IRVINE, Calif. — Count Chase Kalisz, the world’s best all-around swimmer, among those who will miss Ryan Lochte at the U.S. Championships this week.
“It’s sad to see that Ryan’s not going to be here,” Kalisz, the 200m and 400m individual medley world champion, said Tuesday, one day before the meet begins (TV schedule here). “I feel bad for Ryan. He genuinely is a really good guy. … I couldn’t say one negative thing about Ryan.”
Except that, speaking solely for this case, he broke the rules.
The 12-time Olympic medalist was banned until July 2019 for an IV infusion. Lochte took a legal substance, but an amount greater than the legal limit via IV. He may not have been caught if not for posting photo evidence on social media in May. Lochte claimed he was simply unaware of the World Anti-Doping Agency rule, cooperated with a USADA investigation and accepted the punishment.
“Having a rule like that, while in this case I don’t think it caught a cheater, per se, I think in 99 percent of the cases, it would,” said Ryan Murphy, who swept the backstrokes in Rio.
Actually, two of the U.S.’ best all-around swimmers aren’t competing at the nationals. Neither Lochte nor Madisyn Cox can swim at any sanctioned meet in the next year because of doping-rules suspensions.
Lochte did not take a banned substance. Those who punished Cox believed she didn’t intentionally take the banned substance for which she tested positive. Yet both received suspensions longer than one year, stunting their progress toward the 2020 Olympics.
What kind of message does that send?
“We’re watching the American team be leaders in accountability right now,” five-time Olympic champion Nathan Adrian said. “I don’t think that [Lochte’s] punishment would have necessarily been as strict if he was part of certain other federations, to be totally honest. We have always come down harsh on that, as Team USA, [U.S. Anti-Doping Agency], saying, hey, where’s the accountability here. I think you’re seeing us stay true to our word.”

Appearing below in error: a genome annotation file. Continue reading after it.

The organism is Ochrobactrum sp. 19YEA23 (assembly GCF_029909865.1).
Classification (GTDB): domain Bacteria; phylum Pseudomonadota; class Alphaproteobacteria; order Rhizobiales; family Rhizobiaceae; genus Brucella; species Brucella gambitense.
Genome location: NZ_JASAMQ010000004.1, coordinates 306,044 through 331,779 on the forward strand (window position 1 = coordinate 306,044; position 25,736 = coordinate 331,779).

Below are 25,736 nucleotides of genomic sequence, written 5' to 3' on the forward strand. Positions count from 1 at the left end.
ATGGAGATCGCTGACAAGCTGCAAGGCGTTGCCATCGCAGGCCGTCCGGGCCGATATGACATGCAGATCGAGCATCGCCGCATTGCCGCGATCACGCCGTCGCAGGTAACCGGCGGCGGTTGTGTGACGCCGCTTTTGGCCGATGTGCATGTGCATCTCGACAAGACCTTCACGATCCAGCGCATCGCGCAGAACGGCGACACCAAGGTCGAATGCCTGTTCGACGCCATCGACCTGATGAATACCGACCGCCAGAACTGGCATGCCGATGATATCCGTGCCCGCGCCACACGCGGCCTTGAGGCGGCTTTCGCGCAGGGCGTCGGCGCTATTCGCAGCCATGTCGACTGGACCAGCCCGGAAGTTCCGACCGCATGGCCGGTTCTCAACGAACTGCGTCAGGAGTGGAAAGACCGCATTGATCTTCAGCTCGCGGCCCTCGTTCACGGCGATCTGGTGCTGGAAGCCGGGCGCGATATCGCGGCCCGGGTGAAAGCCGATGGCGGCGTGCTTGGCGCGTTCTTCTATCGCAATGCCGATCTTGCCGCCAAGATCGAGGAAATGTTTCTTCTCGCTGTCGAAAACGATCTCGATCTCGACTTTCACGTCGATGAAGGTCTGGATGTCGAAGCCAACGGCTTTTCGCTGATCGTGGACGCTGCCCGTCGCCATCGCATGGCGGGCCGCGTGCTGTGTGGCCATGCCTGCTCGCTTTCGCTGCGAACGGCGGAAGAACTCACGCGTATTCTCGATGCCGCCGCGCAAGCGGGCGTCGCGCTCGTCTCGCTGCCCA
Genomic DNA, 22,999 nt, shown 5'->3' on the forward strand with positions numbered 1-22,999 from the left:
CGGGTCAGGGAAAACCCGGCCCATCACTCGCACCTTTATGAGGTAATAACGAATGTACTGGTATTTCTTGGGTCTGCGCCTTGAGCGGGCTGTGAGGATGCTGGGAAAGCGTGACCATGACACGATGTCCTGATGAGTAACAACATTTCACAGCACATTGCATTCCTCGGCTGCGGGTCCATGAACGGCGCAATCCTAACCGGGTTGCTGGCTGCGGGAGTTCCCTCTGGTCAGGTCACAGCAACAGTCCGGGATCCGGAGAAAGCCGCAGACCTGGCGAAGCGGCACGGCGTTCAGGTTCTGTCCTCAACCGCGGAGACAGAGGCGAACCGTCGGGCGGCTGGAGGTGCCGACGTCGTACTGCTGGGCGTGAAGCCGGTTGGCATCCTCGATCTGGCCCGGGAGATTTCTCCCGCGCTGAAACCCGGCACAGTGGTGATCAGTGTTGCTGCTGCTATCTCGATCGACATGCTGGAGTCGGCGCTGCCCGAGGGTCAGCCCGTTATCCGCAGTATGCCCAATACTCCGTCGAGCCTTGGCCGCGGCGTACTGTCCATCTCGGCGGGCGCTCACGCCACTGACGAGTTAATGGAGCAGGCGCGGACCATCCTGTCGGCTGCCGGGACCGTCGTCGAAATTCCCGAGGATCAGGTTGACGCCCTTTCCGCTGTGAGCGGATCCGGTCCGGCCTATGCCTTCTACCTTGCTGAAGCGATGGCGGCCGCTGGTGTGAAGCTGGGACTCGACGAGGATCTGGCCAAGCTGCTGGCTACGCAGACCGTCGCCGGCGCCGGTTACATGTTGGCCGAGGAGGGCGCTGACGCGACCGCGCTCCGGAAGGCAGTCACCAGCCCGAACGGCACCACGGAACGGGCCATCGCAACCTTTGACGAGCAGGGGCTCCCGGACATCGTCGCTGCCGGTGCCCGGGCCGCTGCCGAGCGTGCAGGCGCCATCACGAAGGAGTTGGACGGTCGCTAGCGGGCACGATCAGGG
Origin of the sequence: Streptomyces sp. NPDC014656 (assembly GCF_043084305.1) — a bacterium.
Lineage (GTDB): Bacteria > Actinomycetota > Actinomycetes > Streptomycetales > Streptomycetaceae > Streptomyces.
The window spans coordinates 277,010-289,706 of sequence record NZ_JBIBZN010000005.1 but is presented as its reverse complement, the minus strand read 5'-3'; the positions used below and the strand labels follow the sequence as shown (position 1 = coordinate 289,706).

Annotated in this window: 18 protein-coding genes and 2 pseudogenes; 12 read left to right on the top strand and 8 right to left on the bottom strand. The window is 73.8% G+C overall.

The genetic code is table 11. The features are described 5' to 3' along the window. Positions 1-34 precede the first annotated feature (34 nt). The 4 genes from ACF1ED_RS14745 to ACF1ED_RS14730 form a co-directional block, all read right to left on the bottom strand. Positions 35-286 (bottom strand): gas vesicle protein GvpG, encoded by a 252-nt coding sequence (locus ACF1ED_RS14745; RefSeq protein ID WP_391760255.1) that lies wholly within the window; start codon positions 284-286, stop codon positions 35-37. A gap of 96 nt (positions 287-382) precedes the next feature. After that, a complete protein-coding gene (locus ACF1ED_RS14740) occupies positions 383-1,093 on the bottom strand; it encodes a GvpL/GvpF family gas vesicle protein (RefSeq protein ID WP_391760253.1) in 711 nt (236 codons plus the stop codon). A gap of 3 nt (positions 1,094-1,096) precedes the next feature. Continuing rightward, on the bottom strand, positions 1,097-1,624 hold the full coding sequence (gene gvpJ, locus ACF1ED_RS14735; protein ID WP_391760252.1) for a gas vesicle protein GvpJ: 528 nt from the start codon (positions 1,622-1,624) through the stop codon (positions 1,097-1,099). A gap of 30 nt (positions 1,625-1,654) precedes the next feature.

Fewer know about Cox, the top-ranked U.S. woman in the 200m individual medley, who is not competing in Irvine after failing a February drug test.
FINA, the international governing body for swimming, said it took a “highly unusual step” of accepting that Cox did not intentionally take a banned substance after she argued that she drank contaminated tap water. Cox reportedly said she had “a world-renowned biochemist” equate her level of the banned substance to “a pinch of salt in an Olympic size swimming pool.”
Cox’s ban was reduced from four years to two. She and Lochte will miss the two biggest international meets between now and the 2020 Olympics — August’s Pan Pacific Championships in Tokyo and the 2019 World Championships in South Korea.
“It’s really hard to see that happen to a friend and teammate and someone that you’ve looked up to, but, then again, you can’t break the rules like that,” Lilly King, the Olympic 100m breaststroke champion who took a hard stance on doping in Rio, said of Lochte. “You have to follow the rules, and I appreciate that FINA, WADA and USADA and all the doping agencies are cracking down.”